Updated:
Original:
Year
1936

Jesse Owens wins long jump–and respect–in Germany

On this day in 1936, American Jesse Owens wins gold in the long jump at the Summer Olympics in Berlin, Germany. It was the second of four gold medals Owens won in Berlin, as he firmly dispelled German Fuhrer Adolf Hitler’s notion of the superiority of an Aryan “master race,” for all the world to see.

Jesse Owens first made his mark on the international stage at just 21 years old on May 25, 1935, while an undergrad at Ohio State University, by setting three world records and tying another at the Big Ten Championships in Ann Arbor, Michigan. “The Buckeye Bullet” started his afternoon by running the 100-meter dash in just 9.4 seconds to tie the world record. Just 10 minutes later, Owens jumped 26’8 1/4″, setting a world record he would hold until 1951. And, ten minutes after that, Owens set another world record in the 220-yard dash with a time of 20.3 seconds. Finally, less than an hour after his afternoon of competition started, Owens ran the 220-yard hurdles in 22.6 seconds for his third outright world record of the day. Owens’ impressive performance caused a sensation across the United States, and the track world looked forward to following his progress at the upcoming 1936 Olympics.

Owens would win his third gold medal and set his second Olympic record of the games in the 200 meters the next day. On August 9, he followed that up by helping his team set a new world record—39.8 seconds—in the 4 x 100 meter relay. Owens and Metcalfe replaced two American Jews, Marty Glickman and Sam Stoller, originally scheduled to run the relay that day. Later, the U.S. team was criticized for the move, which was thought to be an appeasement of Hitler and the Nazi party, who would likely have been even angrier to see Jews, already a frequent target of Nazi hate and harassment, bring home a medal.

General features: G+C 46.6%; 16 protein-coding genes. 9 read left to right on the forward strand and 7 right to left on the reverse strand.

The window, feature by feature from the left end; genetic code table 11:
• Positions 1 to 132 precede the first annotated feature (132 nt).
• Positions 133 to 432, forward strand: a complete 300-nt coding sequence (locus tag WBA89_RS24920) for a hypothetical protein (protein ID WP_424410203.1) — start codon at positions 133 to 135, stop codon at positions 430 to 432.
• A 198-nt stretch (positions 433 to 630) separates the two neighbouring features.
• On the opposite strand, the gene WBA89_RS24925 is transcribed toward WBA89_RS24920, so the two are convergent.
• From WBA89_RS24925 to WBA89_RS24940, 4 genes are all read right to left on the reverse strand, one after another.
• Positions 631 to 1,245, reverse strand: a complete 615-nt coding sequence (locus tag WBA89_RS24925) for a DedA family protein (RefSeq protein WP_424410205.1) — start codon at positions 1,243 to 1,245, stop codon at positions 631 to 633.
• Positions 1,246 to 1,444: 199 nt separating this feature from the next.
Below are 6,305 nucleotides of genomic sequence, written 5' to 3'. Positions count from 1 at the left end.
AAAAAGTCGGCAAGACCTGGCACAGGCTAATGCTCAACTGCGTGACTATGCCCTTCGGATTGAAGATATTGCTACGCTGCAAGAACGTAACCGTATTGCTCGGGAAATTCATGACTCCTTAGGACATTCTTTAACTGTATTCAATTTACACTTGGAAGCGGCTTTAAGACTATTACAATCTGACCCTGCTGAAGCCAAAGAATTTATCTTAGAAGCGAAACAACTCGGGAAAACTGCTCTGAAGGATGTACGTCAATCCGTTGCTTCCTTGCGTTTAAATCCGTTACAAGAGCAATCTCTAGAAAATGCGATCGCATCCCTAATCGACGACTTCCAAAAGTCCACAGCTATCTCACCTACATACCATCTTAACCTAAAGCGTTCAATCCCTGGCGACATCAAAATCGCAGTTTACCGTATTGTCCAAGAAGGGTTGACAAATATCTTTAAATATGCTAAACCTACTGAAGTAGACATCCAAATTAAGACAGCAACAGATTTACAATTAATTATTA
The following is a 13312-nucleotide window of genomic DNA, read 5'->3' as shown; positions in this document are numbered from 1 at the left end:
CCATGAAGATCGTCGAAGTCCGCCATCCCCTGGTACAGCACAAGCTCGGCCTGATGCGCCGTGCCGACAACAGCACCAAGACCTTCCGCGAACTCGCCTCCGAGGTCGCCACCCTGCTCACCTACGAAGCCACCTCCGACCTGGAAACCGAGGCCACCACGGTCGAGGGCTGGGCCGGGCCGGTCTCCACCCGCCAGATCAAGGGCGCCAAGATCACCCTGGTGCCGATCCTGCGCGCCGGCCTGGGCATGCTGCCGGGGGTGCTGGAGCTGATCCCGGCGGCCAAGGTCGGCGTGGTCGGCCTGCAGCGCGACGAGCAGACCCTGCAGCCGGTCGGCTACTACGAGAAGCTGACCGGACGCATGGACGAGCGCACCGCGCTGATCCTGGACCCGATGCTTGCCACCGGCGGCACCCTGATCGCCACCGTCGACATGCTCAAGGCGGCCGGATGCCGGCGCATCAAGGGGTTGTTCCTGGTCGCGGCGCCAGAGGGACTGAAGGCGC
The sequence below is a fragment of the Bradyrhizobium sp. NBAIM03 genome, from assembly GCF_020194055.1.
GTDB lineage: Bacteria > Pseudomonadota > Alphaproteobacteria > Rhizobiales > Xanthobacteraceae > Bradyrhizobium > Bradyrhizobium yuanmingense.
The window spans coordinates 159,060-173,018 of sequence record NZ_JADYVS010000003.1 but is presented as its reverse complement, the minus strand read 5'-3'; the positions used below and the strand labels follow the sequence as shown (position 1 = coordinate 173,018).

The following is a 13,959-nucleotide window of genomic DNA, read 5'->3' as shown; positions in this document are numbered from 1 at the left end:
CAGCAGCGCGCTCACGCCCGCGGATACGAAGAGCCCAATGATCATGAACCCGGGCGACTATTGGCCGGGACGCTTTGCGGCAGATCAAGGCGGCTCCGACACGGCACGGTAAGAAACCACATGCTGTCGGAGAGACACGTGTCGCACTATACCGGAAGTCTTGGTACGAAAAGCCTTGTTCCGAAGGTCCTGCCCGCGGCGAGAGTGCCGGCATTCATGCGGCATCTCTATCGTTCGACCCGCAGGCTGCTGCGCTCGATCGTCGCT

FACT CHECK: We strive for accuracy and fairness. But if you see something that doesn't look right, click here to contact us!

ALSO ON THIS DAY

Slain civil rights workers found

The remains of three civil rights workers whose disappearance on June 21 garnered national attention are found buried in an earthen dam near Philadelphia, Mississippi. Michael Schwerner and Andrew Goodman, both white New Yorkers, had traveled to heavily segregated Mississippi in ...read more

Lizzie Borden's parents found dead

On this day in 1892, Andrew and Abby Borden are found hacked to death in their Fall River, Massachusetts, home. Andrew was discovered in a pool of blood on the living room couch, his face nearly split in two. Abby was upstairs, her head smashed to pieces; it was later determined ...read more

Anne Frank captured

Acting on tip from a Dutch informer, the Nazi Gestapo captures 15-year-old Jewish diarist Anne Frank and her family in a sealed-off area of an Amsterdam warehouse. The Franks had taken shelter there in 1942 out of fear of deportation to a Nazi concentration camp. They occupied ...read more

Lizzie Borden took an axe…

Andrew and Abby Borden, elderly residents of Fall River, Massachusetts, are found bludgeoned to death in their home. Lying in a pool of blood on the living room couch, Andrew’s face had been nearly split in two. Abby, Lizzie’s stepmother, was found upstairs with her head smashed ...read more

U.S. proclaims neutrality in World War I

As World War I erupts in Europe, President Woodrow Wilson formally proclaims the neutrality of the United States, a position that a vast majority of Americans favored, on August 4, 1914. Wilson’s initial hope that America could be “impartial in thought as well as in action” was ...read more